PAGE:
If you hold off on getting something completed until it's "perfect" then you risk never accomplishing anything. At the very worst, you're better off doing something, anything, than doing nothing.

By all means, look for opportunities to improve and accept constructive criticism, but it's just as important to believe in yourself, believe in the value of what you can do, and go do it!

Thursday, November 11, 2010

Boredom Is Self-Centeredness

How often do you complain about being bored?

If you are, what do you do about it?

Lots of people presume that other people, places, or things are responsible for their happiness. With that assumption in place, when outside factors fail to excite them, they're left with nothing. They're bored.

Where is it written that it's the responsibility of everything around you to keep you amused? Boredom is self-centeredness: expecting other people to wait on you like a king with his court jester.

I take to heart two quotes: Zelda Fitzgerald's "She was never bored mainly because she was never boring," and John Milton's "The mind is its own place, and in itself, can make heaven of Hell, and a hell of Heaven." The lessons there are clear as day if you're ready to accept them.

There is nothing that will come to you in this life that you don't take for yourself. Happiness is no different. If you're "bored" take the initative, and do something to fix it. The best place to start is by not being boring.

Sunday, November 7, 2010

All You Have Is Yourself

Looking to outside sources for joy and happiness is a transient boost. Yet so many people surrender responsibility for their own happiness and look to things that they don't have to make them happy.

Instead of choosing to be happy right now, they think "if only I was five pounds lighter" or "if only I had that new watch" or "if only I had some more money."

Sentences that start with "if only" never do you much good. Inevitably, people who are locked into an "if only" mindset end up on a hamster wheel, and never reach their desired destination.

Believing that your happiness is dependant upon things is much like the sugar rush that comes from eating too much candy. It feels great for a brief time, but then it's gone, and you're worse off than you were before.

Years ago, in conversation a girl who worked for me outlined the list of cosmetic surgery procedures that she had planned out. Without exaggeration, she had mapped out a full head to toe surgical renovation of herself. Because I was more of an asshole than I am now, when she finished itemizing every body part she intended to "fix," I couldn't resist asking "And then you'll be happy, right?" Oblivious to my sarcasm, she nodded like a bobble head and said, "Oh, yes!"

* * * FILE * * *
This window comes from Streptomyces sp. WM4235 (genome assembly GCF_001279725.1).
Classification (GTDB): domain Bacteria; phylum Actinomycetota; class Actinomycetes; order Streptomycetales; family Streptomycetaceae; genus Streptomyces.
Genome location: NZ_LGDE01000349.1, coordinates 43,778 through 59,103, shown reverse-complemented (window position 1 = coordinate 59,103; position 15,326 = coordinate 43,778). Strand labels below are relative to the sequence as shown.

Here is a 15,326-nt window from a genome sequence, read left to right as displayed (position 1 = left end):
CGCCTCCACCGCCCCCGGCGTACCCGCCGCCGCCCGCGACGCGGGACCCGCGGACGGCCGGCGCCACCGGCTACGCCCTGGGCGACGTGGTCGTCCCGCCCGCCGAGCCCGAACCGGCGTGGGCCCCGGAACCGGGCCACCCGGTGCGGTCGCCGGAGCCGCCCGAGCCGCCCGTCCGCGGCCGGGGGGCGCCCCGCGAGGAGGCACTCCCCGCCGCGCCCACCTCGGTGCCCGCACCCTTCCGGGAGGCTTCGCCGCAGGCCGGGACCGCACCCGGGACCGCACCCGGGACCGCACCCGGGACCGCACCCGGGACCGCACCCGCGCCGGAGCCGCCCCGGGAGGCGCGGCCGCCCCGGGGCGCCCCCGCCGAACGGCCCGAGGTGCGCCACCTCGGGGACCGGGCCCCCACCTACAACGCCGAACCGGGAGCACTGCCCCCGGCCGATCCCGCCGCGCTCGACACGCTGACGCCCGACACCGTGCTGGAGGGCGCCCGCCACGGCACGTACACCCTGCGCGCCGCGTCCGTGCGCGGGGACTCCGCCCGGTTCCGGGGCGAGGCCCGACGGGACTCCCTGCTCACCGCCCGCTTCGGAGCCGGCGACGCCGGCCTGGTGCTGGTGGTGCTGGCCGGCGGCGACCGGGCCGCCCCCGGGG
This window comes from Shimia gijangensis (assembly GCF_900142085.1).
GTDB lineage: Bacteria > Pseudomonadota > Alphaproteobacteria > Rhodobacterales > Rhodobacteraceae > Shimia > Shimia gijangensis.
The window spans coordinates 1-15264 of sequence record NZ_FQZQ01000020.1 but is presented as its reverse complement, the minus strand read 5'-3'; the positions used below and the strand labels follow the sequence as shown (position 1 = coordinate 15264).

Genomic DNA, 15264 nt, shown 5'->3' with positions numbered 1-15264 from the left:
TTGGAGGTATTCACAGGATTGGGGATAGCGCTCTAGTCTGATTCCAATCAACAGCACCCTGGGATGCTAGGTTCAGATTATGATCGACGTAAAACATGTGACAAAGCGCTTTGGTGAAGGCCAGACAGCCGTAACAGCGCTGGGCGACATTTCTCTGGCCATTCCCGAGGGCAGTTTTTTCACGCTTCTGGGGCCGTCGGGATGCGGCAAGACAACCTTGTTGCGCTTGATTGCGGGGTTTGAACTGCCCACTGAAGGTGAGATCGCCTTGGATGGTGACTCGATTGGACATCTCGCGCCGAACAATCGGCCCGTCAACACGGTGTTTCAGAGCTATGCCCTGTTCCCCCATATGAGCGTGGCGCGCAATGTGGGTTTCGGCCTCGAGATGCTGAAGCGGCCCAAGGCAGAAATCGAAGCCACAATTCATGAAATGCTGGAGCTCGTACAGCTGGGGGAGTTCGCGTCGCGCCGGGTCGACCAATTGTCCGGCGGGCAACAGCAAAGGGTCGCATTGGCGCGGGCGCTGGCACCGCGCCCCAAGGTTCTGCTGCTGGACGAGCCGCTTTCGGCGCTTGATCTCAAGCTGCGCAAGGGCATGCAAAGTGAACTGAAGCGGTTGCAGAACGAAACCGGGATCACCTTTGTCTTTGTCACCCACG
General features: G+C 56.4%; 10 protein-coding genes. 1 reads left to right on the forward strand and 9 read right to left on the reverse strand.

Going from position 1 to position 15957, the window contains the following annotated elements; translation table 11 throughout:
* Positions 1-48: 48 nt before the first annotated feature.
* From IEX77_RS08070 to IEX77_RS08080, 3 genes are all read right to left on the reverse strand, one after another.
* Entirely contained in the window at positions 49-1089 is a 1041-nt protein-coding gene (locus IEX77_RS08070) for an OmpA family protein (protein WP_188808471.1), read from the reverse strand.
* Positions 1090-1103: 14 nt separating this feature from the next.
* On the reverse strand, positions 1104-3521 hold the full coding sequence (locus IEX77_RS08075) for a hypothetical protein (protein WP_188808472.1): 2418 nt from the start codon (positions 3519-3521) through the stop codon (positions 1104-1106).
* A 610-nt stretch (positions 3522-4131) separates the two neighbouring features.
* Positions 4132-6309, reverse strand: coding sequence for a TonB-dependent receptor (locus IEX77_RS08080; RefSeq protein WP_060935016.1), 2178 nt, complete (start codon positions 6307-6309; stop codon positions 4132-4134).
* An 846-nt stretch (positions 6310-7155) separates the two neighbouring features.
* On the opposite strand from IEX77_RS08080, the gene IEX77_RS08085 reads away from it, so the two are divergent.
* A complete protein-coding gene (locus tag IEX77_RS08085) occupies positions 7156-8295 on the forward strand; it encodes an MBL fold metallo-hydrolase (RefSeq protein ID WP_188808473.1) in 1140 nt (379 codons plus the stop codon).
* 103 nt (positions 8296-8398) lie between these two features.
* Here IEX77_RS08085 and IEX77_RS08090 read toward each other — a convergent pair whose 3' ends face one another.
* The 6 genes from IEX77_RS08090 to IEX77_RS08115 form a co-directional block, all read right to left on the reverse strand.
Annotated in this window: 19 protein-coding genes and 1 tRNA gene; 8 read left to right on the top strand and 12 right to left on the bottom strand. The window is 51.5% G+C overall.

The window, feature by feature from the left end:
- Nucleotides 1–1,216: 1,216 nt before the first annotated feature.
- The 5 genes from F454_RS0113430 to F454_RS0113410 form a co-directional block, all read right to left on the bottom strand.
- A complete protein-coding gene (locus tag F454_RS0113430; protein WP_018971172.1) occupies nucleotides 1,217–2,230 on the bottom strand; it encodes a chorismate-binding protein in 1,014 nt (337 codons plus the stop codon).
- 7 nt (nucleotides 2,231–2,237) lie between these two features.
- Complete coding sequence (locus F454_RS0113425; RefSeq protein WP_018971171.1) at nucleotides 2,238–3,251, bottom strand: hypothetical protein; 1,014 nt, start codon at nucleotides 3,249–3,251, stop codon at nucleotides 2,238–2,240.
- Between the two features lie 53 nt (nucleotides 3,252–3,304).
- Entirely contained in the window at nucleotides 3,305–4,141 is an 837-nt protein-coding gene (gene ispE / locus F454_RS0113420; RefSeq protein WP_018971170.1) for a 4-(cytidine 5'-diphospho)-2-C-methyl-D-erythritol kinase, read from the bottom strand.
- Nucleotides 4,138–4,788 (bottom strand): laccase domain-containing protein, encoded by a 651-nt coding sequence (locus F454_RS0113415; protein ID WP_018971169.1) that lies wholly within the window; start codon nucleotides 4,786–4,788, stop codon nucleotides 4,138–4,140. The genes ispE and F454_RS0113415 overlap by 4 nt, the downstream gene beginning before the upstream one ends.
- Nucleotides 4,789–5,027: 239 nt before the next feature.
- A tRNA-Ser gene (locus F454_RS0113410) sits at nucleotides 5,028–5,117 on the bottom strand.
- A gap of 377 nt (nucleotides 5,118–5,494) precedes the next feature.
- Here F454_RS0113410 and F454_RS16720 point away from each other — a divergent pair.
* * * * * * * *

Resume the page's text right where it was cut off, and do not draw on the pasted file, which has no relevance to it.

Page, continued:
Really, if you haven't chosen to be happy on the inside, regardless of what surrounds you, adding more stuff onto the pile isn't going to do it. More likely, you'll be just as empty inside as you were before.

Decide today that you deserve to be happy, and that you aren't dependant upon other people, places or things to make you so. If you have exigent circumstances in your life that are problems, figure out how to fix them, and move on. Don't end up on your death bed in old age thinking "if only..."

Friday, November 5, 2010

Whatever Happens, You'll Handle It

It's all too easy to live in fear: fear of getting fired, fear of getting dumped, fear of cancer, fear of missing your bus, fear of fear itself.

Certainly the news media doesn't help much, constantly bombarding us with a whole litany of things that we're expected to be afraid of: disease, terrorists, pit bulls, serial killers and sexual deviants, not to mention telling us to be afraid of the air we breathe and the food we eat, and even the sun.

But what's the point? Why waste your mental energies fantasizing about scenarios where something terrible happens to you? That's no way to live. It's doubly true when you consider that the terrible things that people obsess over are either only remotely likely or completely trivial.

When a terrible thought comes to you, ask yourself: What's the worst that could happen? And then ask what's the worst that could happen after that. And after that. Once you reduce the chain of consequences and take a wider view, you'll see that your mountains are merely molehills. If you apply yourself and realize just how much is within your power to change, you'll realize that nothing is ever as bad as you fear.

If anything, the anticipatory fear of an event is far worse than the event itself.

When beset by Fear, Uncertainty and Doubt, tell yourself "Whatever happens, I'll handle it." Believe in yourself. You've handled what life has dealt you in the past, the future should be no different.